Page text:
Thursday, October 28
So I'm informed that NaNoWriMo (doesn't that shorthand just about make you retch?) is only fifty thousand words. So 1666 and two thirds words a day. Or, if you're cheating and started yesterday on something that is not a novel at all and intend to do most of the writing at night when you can't sleep anyway, about 1390 a night.
That still strikes me as one metric shitload of text. We are talking a couple of solid hours a day here, at least — time I could easily devote, on the internet, to involving myself in stupidly ramified arguments or looking at funny cat pictures. Time I could easily devote to not looking at things on the internet at all, which in my line of work1 is exactly what I should be doing with all of the time I'm not actually being paid for.2
So why subject myself to this absurd marathon, especially now that I've spent something like a third of my life strenuously avoiding any serious involvement with the entire improve-yourself-as-a-writer-you-can-do-it-just-have-faith mentality that produces exercises like this?
Ok, here's one answer:
Heartbreak is a constant, every form of love is compromised, the larger world is full of staggering pain and degradation, and everything that ever has mattered or ever will matter to you is going to die. Basically, life is shit.
This is a rational and defensible way to understand things. Of course it's not the only one, but in the immortal words of Roast Beef Kazenzakis, I got depression. I'm not a real happy guy this particular late October.
Anyway, taking the life-is-shit hypothesis as a point of departure, I have only ever found a few things that help with the overwhelming sense that life is shit. I'm not getting laid these days, I've been cutting back on my drug use, and for the moment I'm way too busy being a technocratic cog in an idiosyncratic corner of the capitalist/statist/whateverist system to be spending much time subverting it. That pretty much leaves writing.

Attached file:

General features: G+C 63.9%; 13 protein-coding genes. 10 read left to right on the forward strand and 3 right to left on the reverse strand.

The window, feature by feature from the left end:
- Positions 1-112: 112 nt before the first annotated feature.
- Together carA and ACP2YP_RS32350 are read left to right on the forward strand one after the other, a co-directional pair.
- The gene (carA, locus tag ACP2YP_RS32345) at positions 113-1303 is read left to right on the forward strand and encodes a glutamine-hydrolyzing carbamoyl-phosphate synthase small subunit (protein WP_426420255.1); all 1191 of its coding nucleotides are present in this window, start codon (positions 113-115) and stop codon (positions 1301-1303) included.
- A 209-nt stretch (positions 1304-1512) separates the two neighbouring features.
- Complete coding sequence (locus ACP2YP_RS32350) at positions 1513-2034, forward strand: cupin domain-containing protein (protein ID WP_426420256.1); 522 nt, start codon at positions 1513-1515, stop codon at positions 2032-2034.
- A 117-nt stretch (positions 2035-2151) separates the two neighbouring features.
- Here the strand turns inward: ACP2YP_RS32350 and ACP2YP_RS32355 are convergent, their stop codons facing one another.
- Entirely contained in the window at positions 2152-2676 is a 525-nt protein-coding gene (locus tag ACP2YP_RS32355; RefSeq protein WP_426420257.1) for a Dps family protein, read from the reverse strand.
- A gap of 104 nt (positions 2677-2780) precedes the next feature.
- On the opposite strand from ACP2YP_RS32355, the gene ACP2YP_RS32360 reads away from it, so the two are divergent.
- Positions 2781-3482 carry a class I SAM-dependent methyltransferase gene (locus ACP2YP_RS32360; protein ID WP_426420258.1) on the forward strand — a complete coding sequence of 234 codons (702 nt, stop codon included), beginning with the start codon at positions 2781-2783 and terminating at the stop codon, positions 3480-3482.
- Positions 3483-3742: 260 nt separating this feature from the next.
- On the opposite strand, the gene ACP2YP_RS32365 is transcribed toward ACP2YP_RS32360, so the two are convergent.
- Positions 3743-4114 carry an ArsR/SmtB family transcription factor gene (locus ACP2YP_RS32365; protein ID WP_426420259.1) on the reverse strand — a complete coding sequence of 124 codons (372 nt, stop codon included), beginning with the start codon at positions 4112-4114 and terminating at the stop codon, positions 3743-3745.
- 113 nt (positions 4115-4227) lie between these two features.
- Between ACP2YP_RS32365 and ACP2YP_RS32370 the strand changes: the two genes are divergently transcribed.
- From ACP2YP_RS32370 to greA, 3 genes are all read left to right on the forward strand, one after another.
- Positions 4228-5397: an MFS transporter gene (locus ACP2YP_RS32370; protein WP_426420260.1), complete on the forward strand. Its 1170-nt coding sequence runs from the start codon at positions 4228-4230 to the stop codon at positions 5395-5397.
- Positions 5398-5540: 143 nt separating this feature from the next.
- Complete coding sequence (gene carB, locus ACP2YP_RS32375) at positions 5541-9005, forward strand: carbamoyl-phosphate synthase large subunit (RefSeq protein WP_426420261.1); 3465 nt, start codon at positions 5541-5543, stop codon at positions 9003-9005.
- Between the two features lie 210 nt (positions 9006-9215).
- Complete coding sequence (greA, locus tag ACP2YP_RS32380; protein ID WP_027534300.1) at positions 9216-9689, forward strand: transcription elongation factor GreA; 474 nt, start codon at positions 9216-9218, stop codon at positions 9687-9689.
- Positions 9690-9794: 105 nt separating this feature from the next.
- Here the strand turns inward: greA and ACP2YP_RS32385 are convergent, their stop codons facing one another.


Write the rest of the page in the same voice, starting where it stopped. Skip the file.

It's not that I enjoy writing, exactly. Like the man said: Writing is easy. All you do is sit down at a typewriter and open a vein. I tell people I "like to write" because that's a pretty reasonable substitute for explaining that the state of having recently written something is often as close as I can get to a free and easy mind.
i should be in bed
Instead, I just downloaded a clock widget for my new cell phone that displays a picture of the Starship Enterprise. This might be the most sensible decision I've made all day long.
1 You know that old Far Side where the doting parents are watching the kid play Nintendo with visions of these amazing future job prospects dancing in their heads? I feel like the sardonic inverse of that attitude (which is to say the statement the cartoon was making) is roughly how my parents must have felt about the way I burned most of an adolescence in my bedroom, in front of my Gateway 2000, writing terrible code and clocking thousands and thousands of hours on IRC.
Well guess what: Now I go to work in the morning and log on to IRC and write terrible code. I BET NOBODY SAW THAT ONE COMING.
2 Which is kind of a funny question, when you're salaried. Although it is in almost every way preferable to an hourly wage and I try to stay mindful of how incredibly fucking privileged I am not to be punching a clock right now, it does sometimes occur to me that I'm not sure any more where the Work / Not Work divide falls in my life. I can't, for example, definitely say that the time I spend sleeping is Not Work, because for huge chunks of it I seem to be dreaming about code.